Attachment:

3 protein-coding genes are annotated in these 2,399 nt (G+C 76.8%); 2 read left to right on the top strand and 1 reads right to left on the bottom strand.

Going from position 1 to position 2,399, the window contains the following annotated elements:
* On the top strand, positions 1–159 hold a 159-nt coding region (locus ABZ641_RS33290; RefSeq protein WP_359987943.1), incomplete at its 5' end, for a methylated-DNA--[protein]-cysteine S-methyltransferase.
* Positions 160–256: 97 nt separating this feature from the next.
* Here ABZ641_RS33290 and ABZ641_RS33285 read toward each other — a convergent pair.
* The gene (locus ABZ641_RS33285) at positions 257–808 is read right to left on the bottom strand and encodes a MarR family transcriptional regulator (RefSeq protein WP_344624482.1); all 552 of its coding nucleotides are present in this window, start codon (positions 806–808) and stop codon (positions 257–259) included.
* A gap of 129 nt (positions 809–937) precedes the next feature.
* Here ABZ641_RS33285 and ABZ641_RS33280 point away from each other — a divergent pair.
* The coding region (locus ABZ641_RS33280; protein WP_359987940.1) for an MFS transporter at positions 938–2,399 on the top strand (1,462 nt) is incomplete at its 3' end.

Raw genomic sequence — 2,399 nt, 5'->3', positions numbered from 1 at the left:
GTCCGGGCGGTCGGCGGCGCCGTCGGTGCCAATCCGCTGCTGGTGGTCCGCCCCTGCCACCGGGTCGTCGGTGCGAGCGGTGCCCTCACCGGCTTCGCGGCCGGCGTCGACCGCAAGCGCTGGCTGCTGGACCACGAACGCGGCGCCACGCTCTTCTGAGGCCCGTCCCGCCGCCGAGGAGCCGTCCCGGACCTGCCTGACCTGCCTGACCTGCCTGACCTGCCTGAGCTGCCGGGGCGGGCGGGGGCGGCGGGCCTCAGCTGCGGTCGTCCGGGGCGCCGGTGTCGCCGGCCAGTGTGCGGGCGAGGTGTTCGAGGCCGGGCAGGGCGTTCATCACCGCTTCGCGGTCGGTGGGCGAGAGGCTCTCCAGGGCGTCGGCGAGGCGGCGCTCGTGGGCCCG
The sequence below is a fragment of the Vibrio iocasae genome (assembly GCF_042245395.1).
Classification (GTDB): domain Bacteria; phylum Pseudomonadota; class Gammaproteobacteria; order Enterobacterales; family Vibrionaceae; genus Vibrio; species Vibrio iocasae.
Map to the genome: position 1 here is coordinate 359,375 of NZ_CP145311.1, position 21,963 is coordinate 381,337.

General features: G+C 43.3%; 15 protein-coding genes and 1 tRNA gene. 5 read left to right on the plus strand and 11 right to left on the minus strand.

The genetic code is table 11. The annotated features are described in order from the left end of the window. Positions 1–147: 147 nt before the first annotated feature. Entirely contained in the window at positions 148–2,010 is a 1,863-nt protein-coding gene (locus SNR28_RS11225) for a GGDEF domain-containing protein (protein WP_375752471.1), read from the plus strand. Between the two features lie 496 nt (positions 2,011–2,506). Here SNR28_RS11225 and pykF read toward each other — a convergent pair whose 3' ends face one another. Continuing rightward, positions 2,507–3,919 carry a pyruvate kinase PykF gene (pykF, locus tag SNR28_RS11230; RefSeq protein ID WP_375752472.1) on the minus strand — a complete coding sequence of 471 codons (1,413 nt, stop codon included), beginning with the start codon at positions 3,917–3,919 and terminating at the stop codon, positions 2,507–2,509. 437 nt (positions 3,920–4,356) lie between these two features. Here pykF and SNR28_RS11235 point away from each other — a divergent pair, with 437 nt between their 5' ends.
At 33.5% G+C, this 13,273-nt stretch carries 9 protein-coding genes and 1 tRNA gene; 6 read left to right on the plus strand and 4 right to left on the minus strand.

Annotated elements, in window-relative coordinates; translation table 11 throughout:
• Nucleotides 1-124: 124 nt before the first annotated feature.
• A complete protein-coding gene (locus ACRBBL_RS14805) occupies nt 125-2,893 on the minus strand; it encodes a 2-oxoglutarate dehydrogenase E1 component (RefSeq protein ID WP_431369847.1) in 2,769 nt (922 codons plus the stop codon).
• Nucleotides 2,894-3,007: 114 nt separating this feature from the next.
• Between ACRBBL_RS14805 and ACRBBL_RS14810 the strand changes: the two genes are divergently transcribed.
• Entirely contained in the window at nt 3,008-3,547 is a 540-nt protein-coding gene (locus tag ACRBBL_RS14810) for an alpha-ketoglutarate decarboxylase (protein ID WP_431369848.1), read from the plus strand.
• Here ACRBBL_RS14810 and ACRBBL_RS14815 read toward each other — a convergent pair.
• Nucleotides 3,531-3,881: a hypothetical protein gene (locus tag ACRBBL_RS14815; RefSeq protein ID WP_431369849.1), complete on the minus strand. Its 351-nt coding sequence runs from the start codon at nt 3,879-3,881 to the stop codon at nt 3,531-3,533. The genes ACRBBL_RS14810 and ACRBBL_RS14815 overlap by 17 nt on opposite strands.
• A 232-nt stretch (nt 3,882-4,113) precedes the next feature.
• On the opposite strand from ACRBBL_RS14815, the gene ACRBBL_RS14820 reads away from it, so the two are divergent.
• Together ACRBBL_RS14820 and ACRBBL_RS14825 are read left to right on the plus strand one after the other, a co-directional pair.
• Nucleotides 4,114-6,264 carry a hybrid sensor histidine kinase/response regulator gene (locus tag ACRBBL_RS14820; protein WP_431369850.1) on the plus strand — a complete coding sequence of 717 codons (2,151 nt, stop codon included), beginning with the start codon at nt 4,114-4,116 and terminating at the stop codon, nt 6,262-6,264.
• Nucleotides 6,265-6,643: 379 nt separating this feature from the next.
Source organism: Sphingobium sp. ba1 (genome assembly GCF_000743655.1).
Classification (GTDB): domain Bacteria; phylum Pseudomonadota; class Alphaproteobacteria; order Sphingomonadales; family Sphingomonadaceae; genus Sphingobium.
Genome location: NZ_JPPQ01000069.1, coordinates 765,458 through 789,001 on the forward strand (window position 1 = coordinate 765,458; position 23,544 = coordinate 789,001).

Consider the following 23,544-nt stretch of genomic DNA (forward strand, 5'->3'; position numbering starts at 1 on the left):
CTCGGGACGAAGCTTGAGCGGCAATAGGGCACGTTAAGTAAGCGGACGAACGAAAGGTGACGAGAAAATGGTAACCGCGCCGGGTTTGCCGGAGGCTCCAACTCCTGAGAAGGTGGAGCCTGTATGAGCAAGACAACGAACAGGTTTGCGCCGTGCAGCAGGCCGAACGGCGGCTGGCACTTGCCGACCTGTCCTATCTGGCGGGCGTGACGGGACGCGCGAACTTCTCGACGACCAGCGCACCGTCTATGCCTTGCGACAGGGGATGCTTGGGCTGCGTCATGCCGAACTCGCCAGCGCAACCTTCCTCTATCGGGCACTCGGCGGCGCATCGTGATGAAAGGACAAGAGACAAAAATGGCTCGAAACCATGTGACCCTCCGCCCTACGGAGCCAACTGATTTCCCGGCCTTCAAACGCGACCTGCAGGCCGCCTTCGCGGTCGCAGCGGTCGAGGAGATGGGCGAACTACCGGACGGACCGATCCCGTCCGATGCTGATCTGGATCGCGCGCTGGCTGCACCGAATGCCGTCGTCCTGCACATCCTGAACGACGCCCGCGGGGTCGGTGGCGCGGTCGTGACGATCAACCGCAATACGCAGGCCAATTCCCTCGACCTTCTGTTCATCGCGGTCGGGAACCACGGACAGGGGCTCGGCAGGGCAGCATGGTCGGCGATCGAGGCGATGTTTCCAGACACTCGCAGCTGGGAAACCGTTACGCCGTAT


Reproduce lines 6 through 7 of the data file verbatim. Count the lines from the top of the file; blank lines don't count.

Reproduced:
* The gene (locus ABZ641_RS33285) at positions 257–808 is read right to left on the bottom strand and encodes a MarR family transcriptional regulator (RefSeq protein WP_344624482.1); all 552 of its coding nucleotides are present in this window, start codon (positions 806–808) and stop codon (positions 257–259) included.
* A gap of 129 nt (positions 809–937) precedes the next feature.